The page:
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American Government
Azusa Pacific University
Mr. Jonathon Pyles
November 18, 2004
"The Bureaucracy"

I.   Bureaucracy
A.   Bureaucracy – large, complex organization composed of appointed officials
B.   "Complex" in the sense of divided authority
C.   Distinctiveness of American Bureaucracy
1.   Divided political authority between president and Congress
2.   Federal agencies share functions with state/local agencies
3.   Government agencies face greater public scrutiny due to expansion of personal rights
II.   The Growth of the Bureaucracy
A.   The early controversies
1.   Who is to control the bureaucracy
a.   Constitution does not mention departments and made little provision for administration, except appointment-confirmation powers
b.   Department of State: Should president be able to remove appointed officials with or without Senate's consent
c.   Without – so that president can control his subordinates
d.   Congress can control by appropriating money, investigating administration, and shaping laws
B.   Originally, bureaucracy was very small because federal government was very small and did not do many things
C.   Post office was major service until Civil War
D.   Civil War revealed need for better civil service to meet national needs
E.   Industrialization created a national economy that state governments could not manage alone
1.   More than 200,000 new federal employees added from 1861-1901
2.   New agencies to deal with the national economy: Departments of Agriculture, Labor, and Commerce
3.   Their role was to serve (research, statistics, distribute benefits) not regulate
F.   Regulation was viewed as Congress' job, so regulatory authority of bureaucracy was limited
G.   Change with Depression and WWII
H.   New Deal – Government expected to deal with economic and social programs
1.   Congress could authorize agencies to make what ever decisions it seemed necessary to solve a problem or to serve the "public interest"
2.   WWII – need for money = increased in income taxes = money to finance government programs = bigger bureaucracy
III.   The Power of the Bureaucracy
A.   Power of the bureaucracy: measured in extent to which appointed officials have the discretionary authority – their ability to choose courses of action and to make policies that are not spelled out in advance by law
B.   Congress has delegated substantial authority to administrative agencies in 3 areas;
1.   Paying subsides to particular groups and organizations (farmers, veterans, retired people, scientists, schools, universities, hospitals)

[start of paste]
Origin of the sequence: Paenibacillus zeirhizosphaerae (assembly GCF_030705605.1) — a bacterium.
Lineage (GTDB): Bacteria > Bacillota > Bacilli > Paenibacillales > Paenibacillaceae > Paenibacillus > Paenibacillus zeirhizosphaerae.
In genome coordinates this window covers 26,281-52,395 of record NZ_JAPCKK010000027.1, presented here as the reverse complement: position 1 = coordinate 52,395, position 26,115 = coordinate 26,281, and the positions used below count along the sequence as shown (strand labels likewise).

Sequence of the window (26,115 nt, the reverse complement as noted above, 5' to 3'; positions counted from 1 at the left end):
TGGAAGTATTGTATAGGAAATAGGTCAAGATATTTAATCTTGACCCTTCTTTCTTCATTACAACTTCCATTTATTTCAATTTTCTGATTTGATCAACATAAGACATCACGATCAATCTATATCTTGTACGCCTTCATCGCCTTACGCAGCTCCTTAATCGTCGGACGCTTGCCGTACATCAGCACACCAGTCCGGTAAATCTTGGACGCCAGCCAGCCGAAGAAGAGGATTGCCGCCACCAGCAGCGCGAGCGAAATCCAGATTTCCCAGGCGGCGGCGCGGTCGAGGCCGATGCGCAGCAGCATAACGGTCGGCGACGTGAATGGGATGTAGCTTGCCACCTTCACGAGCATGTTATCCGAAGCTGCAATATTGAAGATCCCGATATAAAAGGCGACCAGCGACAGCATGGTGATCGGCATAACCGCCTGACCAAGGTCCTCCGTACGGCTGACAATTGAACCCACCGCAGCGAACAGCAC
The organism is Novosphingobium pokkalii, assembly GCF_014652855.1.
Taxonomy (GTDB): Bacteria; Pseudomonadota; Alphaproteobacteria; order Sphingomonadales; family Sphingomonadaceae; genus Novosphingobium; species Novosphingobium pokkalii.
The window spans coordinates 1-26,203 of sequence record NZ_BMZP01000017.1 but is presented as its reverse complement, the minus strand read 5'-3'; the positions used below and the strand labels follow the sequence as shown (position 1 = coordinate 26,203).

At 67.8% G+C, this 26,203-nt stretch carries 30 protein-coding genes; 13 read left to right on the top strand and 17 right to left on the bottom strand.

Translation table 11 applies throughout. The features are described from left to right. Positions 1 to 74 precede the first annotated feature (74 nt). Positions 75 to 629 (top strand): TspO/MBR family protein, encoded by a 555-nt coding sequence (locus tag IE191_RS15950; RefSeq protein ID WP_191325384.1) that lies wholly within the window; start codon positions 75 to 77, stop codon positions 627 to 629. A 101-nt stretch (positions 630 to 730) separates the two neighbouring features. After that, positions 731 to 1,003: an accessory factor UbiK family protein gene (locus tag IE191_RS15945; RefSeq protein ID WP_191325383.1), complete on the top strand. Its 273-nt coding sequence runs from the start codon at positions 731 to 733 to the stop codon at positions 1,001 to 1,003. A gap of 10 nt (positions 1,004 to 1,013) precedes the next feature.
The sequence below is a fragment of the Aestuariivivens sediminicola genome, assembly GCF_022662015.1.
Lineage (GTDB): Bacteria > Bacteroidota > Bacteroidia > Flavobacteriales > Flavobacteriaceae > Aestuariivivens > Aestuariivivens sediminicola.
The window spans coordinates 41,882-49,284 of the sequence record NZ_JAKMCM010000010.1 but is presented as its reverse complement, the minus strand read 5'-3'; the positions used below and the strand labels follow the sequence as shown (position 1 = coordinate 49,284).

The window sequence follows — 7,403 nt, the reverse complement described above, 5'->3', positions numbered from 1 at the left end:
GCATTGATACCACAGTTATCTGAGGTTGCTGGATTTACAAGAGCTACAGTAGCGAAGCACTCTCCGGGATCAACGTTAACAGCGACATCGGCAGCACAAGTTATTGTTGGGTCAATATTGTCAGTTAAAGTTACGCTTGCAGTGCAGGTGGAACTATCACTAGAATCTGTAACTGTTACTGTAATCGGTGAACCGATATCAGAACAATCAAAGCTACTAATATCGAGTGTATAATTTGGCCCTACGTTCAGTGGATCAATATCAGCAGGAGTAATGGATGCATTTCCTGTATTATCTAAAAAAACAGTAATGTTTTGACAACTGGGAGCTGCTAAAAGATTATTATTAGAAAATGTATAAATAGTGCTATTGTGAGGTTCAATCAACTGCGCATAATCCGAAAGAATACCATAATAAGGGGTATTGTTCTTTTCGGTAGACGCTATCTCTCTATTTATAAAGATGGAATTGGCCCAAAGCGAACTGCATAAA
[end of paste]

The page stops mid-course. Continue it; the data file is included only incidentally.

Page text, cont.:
2.   Transferring money from the federal government to state and local government (grant-in-aid program)
3.   Devising and enforcing regulations (such as pure food and drug laws) – often operate with large degree of independence
C.   What kinds of things do appointed officials decide
1.   Who may own a television station
2.   What safety features automobiles must have
3.   What scientific research will be especially encouraged
4.   What drugs shall appear on the market
5.   Which dissident groups shall be investigated
6.   What fumes an industrial smokestack may emit
7.   Which corporate mergers shall be allowed
8.   How to use national forests
9.   Prices farmers receive for their products
10.   What radio and television is allowed to broadcast
D.   Behavior of Officials
1.   The manner in which they are recruited and rewarded
2.   Their personal attributes (such as socioeconomic backgrounds and political attitudes)
3.   The nature of their jobs: roles and missions
IV.   Recruitment and Retention
A.   Federal civil-service system: designed to recruit qualified people on the basis of merit, not party patronage, and to retain them on the basis of performance, not political favoritism
B.   Today political appointments constitute only a tiny fraction of all federal jobs
C.   Name-request job – filled by a person whom an agency has already identified
D.   The great majority of bureaucrats who are part of the civil service and do not hold presidential appointments have jobs that are, for all practical purposes, beyond reach
V.   What does this mean?
A.   Agencies develop independent points of view
B.   Personal attributes of bureaucrats also important
1.   Highest ranking civil servants typically middle-aged, white male with a college degree and slightly more advantaged upbringing
2.   On average, slightly more liberal than average American
C.   Sense of mission – when an organization has a clear view of its purpose and methods, a view that is widely shared by its members
1.   FBI and Forest Service have strong sense of mission
2.   Leads to higher morale, easier management, tighter controls on behavior
3.   Also makes the organization resistant to political directions
D.   External Forces (Seven external forces)
1.   Executive branch superiors (such as cabinet officers)
2.   The White house (esp. president's staff)
3.   Congressional committees
4.   Interest groups
5.   Media
6.   Courts
7.   Rival government agencies (i.e. army vs. CIA)
E.   Desire for autonomy (in conflict with desire of political leaders to control policy and government)
F.   Dilemma: How do you make government responsive to the intricate needs of the nation (which includes many details, research, expertise, etc.) and yet keep government responsive to the will of the people through their elected officials?
G.   Red-tape – complex rules and procedures that must be followed to get something done
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